Friday, June 23, 2017

Friday, June 23, 2017 - No comments

Snow Days in Spring (Sabbatical Part 2)

It wasn’t more than a week after my arrival in Scotland that I spotted The First Snowdrops.    
They were huddled in a clump on the banks of the creek below where I was staying.  Now, for years I’ve wished I lived somewhere that snowdrops grew.  They’ve long been a symbol of “defiant hope” to me - their delicate-yet-powerful white heads forcing their way up through the snow, refusing to let winter win and promising the advent of spring.  There’s a town about two hours away, up in the mountains, that is famous for them, but down here on the Mediterranean coast, we don’t exactly get snow, let alone flowers that poke their heads up through it.  So the prospect of spending February in a place where I could witness their awakening ought to have thrilled my heart.

Except it didn’t.


Snowdrops are all about defying winter.  But I hadn’t come for spring’s “waking up” - I’d come for winter’s “hunkering down”.  And suddenly my favourite little white flowers felt like a threat - an announcement that things were about to get all alive when all I craved was stillness.  And the thing is, I know myself.  I knew I wouldn’t be able to resist their message of hope.  I’d want to be out there drinking it in, photographing it, reveling in it....  But I couldn’t see how that spirit could jive with the “dormancy” I’d come in search of.  Winter was ending before it had even started, and it had my heart all jumbled.

The thing is, though, spring is kind of irresistible.  It’s seriously hard to resent daffodils and tulips.  Like them, we were made to come alive in the spring.  And as those persistent snowdrops started to take over the glen, and every little walled garden on the way into town, I was won over in spite of myself.  With the appearance of every new patch of flowers (and those crocuses come out early in Scotland!) something woke up inside of me:  a longing to blossom and bloom.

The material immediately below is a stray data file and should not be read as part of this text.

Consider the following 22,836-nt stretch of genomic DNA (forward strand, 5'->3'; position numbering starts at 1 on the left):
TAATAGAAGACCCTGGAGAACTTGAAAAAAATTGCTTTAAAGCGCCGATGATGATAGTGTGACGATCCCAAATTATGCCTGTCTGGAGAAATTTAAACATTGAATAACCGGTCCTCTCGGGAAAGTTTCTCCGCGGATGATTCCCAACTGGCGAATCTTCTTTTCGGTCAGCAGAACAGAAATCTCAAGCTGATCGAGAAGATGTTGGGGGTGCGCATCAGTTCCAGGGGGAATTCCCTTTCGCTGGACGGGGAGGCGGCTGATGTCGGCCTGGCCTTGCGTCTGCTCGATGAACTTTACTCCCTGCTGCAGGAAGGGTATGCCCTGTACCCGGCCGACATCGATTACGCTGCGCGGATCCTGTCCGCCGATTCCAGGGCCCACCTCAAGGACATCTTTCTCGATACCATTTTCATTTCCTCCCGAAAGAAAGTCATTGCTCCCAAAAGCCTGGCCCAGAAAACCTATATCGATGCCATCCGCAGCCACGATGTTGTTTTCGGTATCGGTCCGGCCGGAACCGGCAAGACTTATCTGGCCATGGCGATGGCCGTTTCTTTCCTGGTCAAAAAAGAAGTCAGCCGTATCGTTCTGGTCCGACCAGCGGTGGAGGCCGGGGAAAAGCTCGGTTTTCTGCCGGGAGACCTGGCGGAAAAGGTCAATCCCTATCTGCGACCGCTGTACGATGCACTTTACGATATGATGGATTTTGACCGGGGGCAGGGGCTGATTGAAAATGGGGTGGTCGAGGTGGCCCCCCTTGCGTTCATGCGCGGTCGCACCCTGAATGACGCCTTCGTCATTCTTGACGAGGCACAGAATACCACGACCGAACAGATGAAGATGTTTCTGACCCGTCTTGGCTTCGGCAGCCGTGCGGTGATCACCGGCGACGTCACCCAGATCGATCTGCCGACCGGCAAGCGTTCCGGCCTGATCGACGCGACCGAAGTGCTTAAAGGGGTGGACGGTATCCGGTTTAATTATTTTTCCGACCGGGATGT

And that’s when the Gardener reminded me why I’d come in search of winter in the first place.  Dormancy was never an end in and of itself.  Bare branches and slow sap flow and the relief of not having to sustain all those leaves was never the goal;  it was only the means by which my tree would get the rest it needed in order to then be healthy and produce fruit.  Winter was as unto spring.  And that’s where the wild Scottish weather was the perfect companion for me - the appearance of flowers didn’t stop the freezing wind from blowing, and I still needed long johns under my jeans for those long walks on the beach.  It was very clearly still winter.  My days were still all about quiet and the work going on deep inside.  I didn’t have to embrace the activities of spring just yet - but I desperately needed the hope it carried.

It was a relief not to have to close my heart to the snowdrops, fearing that they would steal my rest.  They were the assurance that all that “ruthless stillness” had a purpose.  Mine was not a season of rest marked by plain old depletedness.  It was rest infused with the hope of rejuvenation.  Sap would again flow through my veins.  There would yet be blossoms and blooms on my branches.



But even as I was sinking blissfully into my season of hibernation, events were in motion within my closest circle of relationships back in Turkey that made it pretty clear that I’d need to head back sooner than hoped to be a part of some crucial transitions, endings, and new beginnings.  No matter the state of your heart, some things just have to be walked through together.  As I weighed the decision about my return, I struggled, knowing that I hadn’t had nearly enough winter and was so not ready for spring.  Suddenly all those flowers weren’t feeling like friends.  Cutting my still-fragile tree’s dormancy short sounded like being yanked out of the safety of my blanket of snow into the glaring sunlight of spring.   I knew I’d need to participate with my whole heart, and that the season would require me to use the “fully formed fruit” of all the rest and clarity and healing that was still so very half-baked and in process.  I knew it was “the right thing to do.”  But it sounded like a recipe for disaster.  And I was terrified.

I took my confusion to the Gardener.  

I asked Him about my “wintering tree”.  Everything I’d read told me it was dangerous to the life of a plant to force it out of dormancy too soon.  Had winter done its full work?  Would I be ready to bear fruit come spring if I hadn’t gotten all I needed out of the previous season?  Wouldn’t this pre-mature re-entry into my usual world send me straight back to burnout, worse off than when I started?